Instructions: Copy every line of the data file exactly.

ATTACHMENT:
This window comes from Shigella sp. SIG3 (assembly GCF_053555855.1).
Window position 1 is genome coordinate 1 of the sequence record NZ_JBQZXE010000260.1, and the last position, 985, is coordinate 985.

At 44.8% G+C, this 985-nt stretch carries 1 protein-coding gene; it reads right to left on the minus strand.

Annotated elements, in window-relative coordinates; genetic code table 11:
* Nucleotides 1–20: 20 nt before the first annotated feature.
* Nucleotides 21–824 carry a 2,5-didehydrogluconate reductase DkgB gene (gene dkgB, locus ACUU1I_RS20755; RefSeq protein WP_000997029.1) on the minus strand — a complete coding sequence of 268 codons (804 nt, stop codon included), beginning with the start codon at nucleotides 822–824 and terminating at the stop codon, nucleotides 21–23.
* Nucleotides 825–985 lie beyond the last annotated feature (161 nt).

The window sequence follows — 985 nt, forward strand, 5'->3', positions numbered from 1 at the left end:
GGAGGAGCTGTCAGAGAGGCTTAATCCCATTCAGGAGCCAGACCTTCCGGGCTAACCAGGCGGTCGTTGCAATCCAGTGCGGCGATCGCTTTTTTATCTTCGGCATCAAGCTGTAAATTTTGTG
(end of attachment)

This window comes from Shigella sp. SIG3 (assembly GCF_053555855.1).
Window position 1 is genome coordinate 1 of the sequence record NZ_JBQZXE010000260.1, and the last position, 985, is coordinate 985.

At 44.8% G+C, this 985-nt stretch carries 1 protein-coding gene; it reads right to left on the minus strand.

Annotated elements, in window-relative coordinates; genetic code table 11:
* Nucleotides 1–20: 20 nt before the first annotated feature.
* Nucleotides 21–824 carry a 2,5-didehydrogluconate reductase DkgB gene (gene dkgB, locus ACUU1I_RS20755; RefSeq protein WP_000997029.1) on the minus strand — a complete coding sequence of 268 codons (804 nt, stop codon included), beginning with the start codon at nucleotides 822–824 and terminating at the stop codon, nucleotides 21–23.
* Nucleotides 825–985 lie beyond the last annotated feature (161 nt).

The window sequence follows — 985 nt, forward strand, 5'->3', positions numbered from 1 at the left end:
GGAGGAGCTGTCAGAGAGGCTTAATCCCATTCAGGAGCCAGACCTTCCGGGCTAACCAGGCGGTCGTTGCAATCCAGTGCGGCGATCGCTTTTTTATCTTCGGCATCAAGCTGTAAATTTTGTG